4 ways to fix error AADSTS65001 (The user or administrator has not consented to use the application)

Azure AD Login error

Fixing issues with Azure AD authentication for Enterprise applications can be tricky. This article contains multiple different fixes to an issue, where granting admin consent has somehow failed. Not all of the different solutions will work for all situations, though! That’s why I included a couple of different options to try… 🙂

Why do you even get issues with Admin Consent (like AADSTS65001)?

You’re trying to add or use an app, that requires such permissions from your tenant, that can only be granted by an administrator. Typically this app has to be added by a global administrator. If it’s an enterprise application, it could also be in an invalid state after someone tried adding the app without sufficient permissions.

Our investigation was focused on a mobile app, that’s deployed as an enterprise app. Most of the things should apply for web-based apps or console programs or whatever else you’re deploying, too.

The whole error might look something like this:

Or you get something like this:

Please note: if you have an issue, where only admin users are able to log in, and everyone else gets an error, please jump directly to solution 2.

Solutions

Okay, there’s a bunch of solutions, starting from easy and progressing to more difficult and exotic ones.

Solution 1: Get help from an admin

First of all, maybe it’s true. Simple, but worth trying first. Maybe an admin really hasn’t consented to the permissions. Just get someone with global administrator permissions to try the app, and see what happens.

If it doesn’t work for him/her either, check out the next solution.

Solution 2: Make sure your Azure AD settings are ok

There are a couple of properties under Azure AD Application > Manage > User settings that affect how the app is registered. Someone in your organization may have turned app registration off altogether, or limited the options severely. You could check these settings out – they should look something like this:

Azure AD Application settings

Azure AD Application settings – this is roughly, what it should look like! These affect all “enterprise applications” and normal app registrations using ADAL to log in.

Note: If you absolutely need to have the ability to register apps turned off (for example, to comply with GDPR or similar regulation), I have another article in the works on possible workarounds of Azure AD app registration. Check back a bit later!

Solution 3: Remove the app, and be sure to ask a global admin to log in once

If the settings above where ok, check this tip out. This solution itself only applies to Enterprise Applications, since the method for registering a “normal app” is different from enterprise ones. Enterprise apps are registered to your Azure AD instance automatically based on their application ID. More or less it should jsut provision a service principal based on the app id, based on the manifest that stays wherever the enterprise app was originally registered in. From an user’s point of view, this should happen automatically. It always doesn’t.

Typically, someone might try to add an enterprise application without having permissions to do so. Apparently this causes your Azure AD instance to get quite confused, and the app won’t work. Not for admins (who could grant the consent), but also especially not for you.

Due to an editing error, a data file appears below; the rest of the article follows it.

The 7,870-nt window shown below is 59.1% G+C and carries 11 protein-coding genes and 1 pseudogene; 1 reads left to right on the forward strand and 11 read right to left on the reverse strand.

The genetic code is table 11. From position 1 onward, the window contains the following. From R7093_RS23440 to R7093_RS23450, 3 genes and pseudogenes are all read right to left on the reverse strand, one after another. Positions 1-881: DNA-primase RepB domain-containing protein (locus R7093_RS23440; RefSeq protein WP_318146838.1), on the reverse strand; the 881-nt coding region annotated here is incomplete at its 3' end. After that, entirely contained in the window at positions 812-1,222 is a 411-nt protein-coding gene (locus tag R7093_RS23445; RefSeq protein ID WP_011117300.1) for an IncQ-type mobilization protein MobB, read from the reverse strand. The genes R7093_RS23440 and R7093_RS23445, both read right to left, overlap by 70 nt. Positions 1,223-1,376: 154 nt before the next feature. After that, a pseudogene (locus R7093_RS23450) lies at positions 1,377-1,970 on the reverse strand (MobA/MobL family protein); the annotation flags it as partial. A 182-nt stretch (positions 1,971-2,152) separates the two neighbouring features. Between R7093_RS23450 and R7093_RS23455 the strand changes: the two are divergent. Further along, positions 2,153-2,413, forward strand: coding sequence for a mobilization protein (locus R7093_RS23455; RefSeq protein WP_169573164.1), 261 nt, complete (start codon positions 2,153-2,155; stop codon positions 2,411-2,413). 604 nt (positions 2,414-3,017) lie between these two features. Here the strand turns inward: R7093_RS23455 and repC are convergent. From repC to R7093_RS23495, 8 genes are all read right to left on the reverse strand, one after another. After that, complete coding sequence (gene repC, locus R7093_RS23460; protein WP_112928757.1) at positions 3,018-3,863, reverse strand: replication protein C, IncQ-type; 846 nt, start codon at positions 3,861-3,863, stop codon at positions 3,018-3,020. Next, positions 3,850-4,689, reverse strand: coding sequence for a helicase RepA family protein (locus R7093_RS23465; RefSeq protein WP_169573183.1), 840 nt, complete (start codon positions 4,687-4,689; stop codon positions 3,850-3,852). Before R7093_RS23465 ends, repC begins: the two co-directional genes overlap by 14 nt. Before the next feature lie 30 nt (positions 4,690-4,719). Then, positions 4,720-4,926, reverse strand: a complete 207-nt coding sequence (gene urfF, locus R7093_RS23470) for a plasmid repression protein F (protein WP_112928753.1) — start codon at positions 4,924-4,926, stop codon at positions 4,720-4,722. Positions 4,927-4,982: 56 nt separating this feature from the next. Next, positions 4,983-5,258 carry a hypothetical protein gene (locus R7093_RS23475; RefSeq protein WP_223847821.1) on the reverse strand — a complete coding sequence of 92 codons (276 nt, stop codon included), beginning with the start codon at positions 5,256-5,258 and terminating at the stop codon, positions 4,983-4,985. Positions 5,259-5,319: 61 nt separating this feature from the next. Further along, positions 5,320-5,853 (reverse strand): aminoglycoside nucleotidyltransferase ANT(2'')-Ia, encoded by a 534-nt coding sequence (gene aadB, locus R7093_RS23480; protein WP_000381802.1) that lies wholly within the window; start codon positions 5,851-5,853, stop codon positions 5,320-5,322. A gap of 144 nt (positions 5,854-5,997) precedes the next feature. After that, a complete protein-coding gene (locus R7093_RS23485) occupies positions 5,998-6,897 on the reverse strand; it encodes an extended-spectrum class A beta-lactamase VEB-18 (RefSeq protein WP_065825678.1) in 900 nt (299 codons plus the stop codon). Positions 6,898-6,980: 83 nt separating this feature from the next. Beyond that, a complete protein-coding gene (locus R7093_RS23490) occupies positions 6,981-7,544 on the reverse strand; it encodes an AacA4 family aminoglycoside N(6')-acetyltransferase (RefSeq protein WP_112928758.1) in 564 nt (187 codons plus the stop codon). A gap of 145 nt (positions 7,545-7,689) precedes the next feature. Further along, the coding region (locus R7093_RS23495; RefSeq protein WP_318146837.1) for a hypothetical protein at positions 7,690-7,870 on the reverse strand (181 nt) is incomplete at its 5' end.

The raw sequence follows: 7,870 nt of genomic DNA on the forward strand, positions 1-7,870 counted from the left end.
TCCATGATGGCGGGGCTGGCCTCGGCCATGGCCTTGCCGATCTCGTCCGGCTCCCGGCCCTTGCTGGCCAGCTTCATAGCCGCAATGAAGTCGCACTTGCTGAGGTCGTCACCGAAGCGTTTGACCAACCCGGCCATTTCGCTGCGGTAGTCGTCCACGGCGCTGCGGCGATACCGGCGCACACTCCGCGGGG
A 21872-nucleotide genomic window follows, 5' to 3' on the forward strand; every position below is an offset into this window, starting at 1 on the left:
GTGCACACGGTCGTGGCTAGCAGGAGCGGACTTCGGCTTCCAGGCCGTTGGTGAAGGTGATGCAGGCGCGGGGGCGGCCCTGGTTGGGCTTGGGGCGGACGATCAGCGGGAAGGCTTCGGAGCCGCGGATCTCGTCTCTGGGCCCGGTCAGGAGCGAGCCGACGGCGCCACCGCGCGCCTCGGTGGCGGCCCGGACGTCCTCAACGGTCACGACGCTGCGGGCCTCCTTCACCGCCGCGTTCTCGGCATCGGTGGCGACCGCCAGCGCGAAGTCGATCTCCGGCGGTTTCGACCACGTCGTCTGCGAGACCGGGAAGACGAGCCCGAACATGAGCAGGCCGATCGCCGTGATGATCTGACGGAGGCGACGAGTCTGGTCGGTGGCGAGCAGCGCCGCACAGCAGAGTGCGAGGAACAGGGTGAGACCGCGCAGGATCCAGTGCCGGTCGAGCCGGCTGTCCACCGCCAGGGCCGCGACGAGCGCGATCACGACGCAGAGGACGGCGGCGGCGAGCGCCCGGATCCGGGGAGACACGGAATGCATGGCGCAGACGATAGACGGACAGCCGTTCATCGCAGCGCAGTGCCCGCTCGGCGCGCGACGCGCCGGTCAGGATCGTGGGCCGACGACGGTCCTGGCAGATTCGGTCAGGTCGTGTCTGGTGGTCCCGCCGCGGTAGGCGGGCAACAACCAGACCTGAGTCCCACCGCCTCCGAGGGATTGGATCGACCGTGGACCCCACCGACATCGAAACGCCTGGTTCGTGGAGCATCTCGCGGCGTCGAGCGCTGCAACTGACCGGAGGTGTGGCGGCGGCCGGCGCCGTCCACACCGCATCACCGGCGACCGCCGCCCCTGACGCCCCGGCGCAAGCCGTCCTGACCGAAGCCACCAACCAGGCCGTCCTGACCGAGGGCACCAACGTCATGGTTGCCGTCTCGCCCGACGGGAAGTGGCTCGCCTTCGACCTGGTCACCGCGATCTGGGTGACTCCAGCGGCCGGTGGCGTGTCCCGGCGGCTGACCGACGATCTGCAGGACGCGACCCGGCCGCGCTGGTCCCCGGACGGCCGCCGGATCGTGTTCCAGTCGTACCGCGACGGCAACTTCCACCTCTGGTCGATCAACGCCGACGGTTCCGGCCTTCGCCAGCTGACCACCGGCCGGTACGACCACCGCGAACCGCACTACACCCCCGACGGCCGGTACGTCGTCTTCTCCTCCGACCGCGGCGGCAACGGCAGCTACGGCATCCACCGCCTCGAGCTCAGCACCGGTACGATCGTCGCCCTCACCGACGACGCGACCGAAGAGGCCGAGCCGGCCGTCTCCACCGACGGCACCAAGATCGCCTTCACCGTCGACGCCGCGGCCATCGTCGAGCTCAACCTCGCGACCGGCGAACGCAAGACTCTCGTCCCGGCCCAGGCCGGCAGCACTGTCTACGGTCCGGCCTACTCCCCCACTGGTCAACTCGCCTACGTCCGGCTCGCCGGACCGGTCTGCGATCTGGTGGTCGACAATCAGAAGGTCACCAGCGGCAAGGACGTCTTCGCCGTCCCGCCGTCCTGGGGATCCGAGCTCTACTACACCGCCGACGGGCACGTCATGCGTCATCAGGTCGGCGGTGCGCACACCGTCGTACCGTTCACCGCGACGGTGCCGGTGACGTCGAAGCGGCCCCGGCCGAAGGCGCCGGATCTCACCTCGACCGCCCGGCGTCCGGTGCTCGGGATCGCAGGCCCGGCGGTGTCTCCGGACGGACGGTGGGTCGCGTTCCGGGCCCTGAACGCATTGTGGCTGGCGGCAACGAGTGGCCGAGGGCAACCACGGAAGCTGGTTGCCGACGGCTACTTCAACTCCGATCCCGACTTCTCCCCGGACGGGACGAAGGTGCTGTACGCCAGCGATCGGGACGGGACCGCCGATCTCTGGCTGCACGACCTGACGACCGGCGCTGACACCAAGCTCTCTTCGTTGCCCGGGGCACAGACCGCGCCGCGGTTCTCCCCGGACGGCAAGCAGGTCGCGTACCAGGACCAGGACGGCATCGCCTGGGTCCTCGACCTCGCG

You can fix this quite easily, though. Global administrator just needs to browse to Azure AD (remember to choose the right one, though), remove the app (see screenshot below), and then log in to the app. With some apps it’s pivotal, that the first person to log in is a global administrator, to make it possible for them to give admin permission in the first place (duh).

Azure AD - how to remove an enterprise application (registration) from your AAD instance

Azure AD – how to remove an enterprise application (registration) from your AAD instance

Solution 4: Craft a specific log in & admin consent url for a global admin to test

If you don’t have admin permissions, and maybe none of the global administrators can user any apps or something, maybe you could try this next. You can just send them a url they can use to grant admin consent to an enterprise application. Easy? Maybe.

https://login.microsoftonline.com/<tenant_name_in_onmicrosoft.com-form>/oauth2/authorize?client_id=<appId>&response_type=code&redirect_uri=http://<appUri>&nonce=1234&resource=https://graph.windows.net&prompt=admin_consent

This url should prompt the user, who should have global admin permissions, to grant admin consent on for the app.

Did none of these solutions work?

I’ve been resolving a lot of different authentication issues with Azure AD lately, and maybe I just forgot to post some solution. Let me know in the comments, and let’s see if we find a solution together!

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Antti Koskela is a proud digital native nomadic millenial full stack developer (is that enough funny buzzwords? That's definitely enough funny buzzwords!), who works as a Solutions Architect for Valo Intranet, the product that will make you fall in love with your intranet. Working with the global partner network, he's responsible for the success of Valo deployments happening all around the world. He's been a developer from 2004 (starting with PHP and Java), and he's been bending and twisting SharePoint into different shapes since MOSS. Nowadays he's not only working on SharePoint, but also on .NET projects, Azure, Office 365 and a lot of other stuff.

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